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Intellectual Property Insights from Fishman Stewart
Mini Article – Volume 22, Issue 2

Trademarks for Virtual Clothing and Digital Accessories?

By Kristyn C. Webb

Imagine spending hundreds of dollars for a shirt you can only wear online. If you are heavily invested in your avatar, or if you really want to spruce up your look for your next Zoom call, this might pique your interest. A new fashion trend is quickly developing: virtual clothing and accessories.

More and more brands are developing clothing and fashion accessories that are virtual. In 2021, Gucci, Ralph Lauren, Tommy Hilfiger, and other brands launched virtual fashion lines on Roblox, a gaming platform where over 40 million daily users program and play games online. Users pay real money in exchange for “skins” to dress up their avatars and for digital clothes and accessories that can only be “worn” online. In fact, Gucci’s Dionysus Bag with Bee handbag sold online for 350,000 Roblox (around $4,115 USD)—which is around $800 USD more than the retail value of the physical version of the handbag. In addition, brands like Callaway, Arc’teryx, Crocs, and Louisville Slugger have filed federal trademark applications for virtual goods—signaling their intent to expand into this new market.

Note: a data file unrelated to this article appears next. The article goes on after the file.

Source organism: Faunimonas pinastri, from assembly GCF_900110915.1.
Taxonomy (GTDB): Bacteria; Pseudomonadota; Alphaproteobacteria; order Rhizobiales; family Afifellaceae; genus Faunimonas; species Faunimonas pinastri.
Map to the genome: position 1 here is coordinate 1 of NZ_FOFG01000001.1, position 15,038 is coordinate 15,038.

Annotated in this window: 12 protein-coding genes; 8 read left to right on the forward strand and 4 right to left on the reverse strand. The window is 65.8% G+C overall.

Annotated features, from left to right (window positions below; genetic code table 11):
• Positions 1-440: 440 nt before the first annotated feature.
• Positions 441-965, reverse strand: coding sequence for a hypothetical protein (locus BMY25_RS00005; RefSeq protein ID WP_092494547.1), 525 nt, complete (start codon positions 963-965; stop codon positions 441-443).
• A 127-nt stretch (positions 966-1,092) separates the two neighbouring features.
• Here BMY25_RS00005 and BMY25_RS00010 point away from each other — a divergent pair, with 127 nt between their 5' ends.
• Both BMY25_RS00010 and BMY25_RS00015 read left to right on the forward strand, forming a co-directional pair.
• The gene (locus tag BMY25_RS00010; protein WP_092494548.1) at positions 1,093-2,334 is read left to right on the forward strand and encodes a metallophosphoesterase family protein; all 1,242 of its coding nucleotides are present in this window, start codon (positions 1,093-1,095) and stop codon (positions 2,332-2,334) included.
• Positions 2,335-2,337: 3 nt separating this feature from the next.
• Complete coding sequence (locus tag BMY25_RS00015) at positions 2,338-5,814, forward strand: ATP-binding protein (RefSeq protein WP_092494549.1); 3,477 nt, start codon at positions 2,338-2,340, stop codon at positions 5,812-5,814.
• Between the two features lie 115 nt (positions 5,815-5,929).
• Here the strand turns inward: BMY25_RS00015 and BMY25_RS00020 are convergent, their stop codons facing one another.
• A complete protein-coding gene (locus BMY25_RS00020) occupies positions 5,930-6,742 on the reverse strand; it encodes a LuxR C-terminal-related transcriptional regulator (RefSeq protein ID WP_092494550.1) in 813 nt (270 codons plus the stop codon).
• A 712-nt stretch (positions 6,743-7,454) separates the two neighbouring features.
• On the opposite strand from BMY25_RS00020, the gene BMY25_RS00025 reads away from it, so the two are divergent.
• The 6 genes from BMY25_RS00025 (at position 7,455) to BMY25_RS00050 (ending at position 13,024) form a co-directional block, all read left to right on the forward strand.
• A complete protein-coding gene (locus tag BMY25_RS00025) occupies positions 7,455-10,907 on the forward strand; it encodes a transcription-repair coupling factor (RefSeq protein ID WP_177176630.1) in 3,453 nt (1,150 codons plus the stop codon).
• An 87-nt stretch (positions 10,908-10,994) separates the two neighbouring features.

This new area of commerce has generated interesting legal issues and lawsuits. For example, in 2021, Mason Rothschild created a series of non-fungible tokens (NFTs) that depict fuzzy handbags called “MetaBirkins” which he offered for sale on the NFT marketplace OpenSea. On January 14, 2022, the French luxury brand Hermès, known for its “Birkin” handbags, filed a lawsuit for trademark infringement and other claims against Rothschild. After receiving a letter from Hermès, OpenSea removed the NFTs from the marketplace, but Rothschild simply relisted the NFTs on another marketplace, Rarible. Soon after, however, that listing was also removed. Rothschild publicly responded to the lawsuit on Instagram and stated that his work is protected by the First Amendment. He further stated that Hermès should be using its role as a “fashion powerhouse” to help young and aspiring artists. Rothschild also shamed OpenSea for failing to “standby the artists who support” the platform.

Trademark infringement, counterfeit goods, and the First Amendment are not new legal concepts. However, the way in which these existing laws apply to new technologies—like NFTs and digital goods—has not yet been well explored. It may take years for these issues to become settled law. In the meantime, when it comes to purchasing digital goods, like with physical goods, buyers and brands alike should beware.


Published January 28, 2022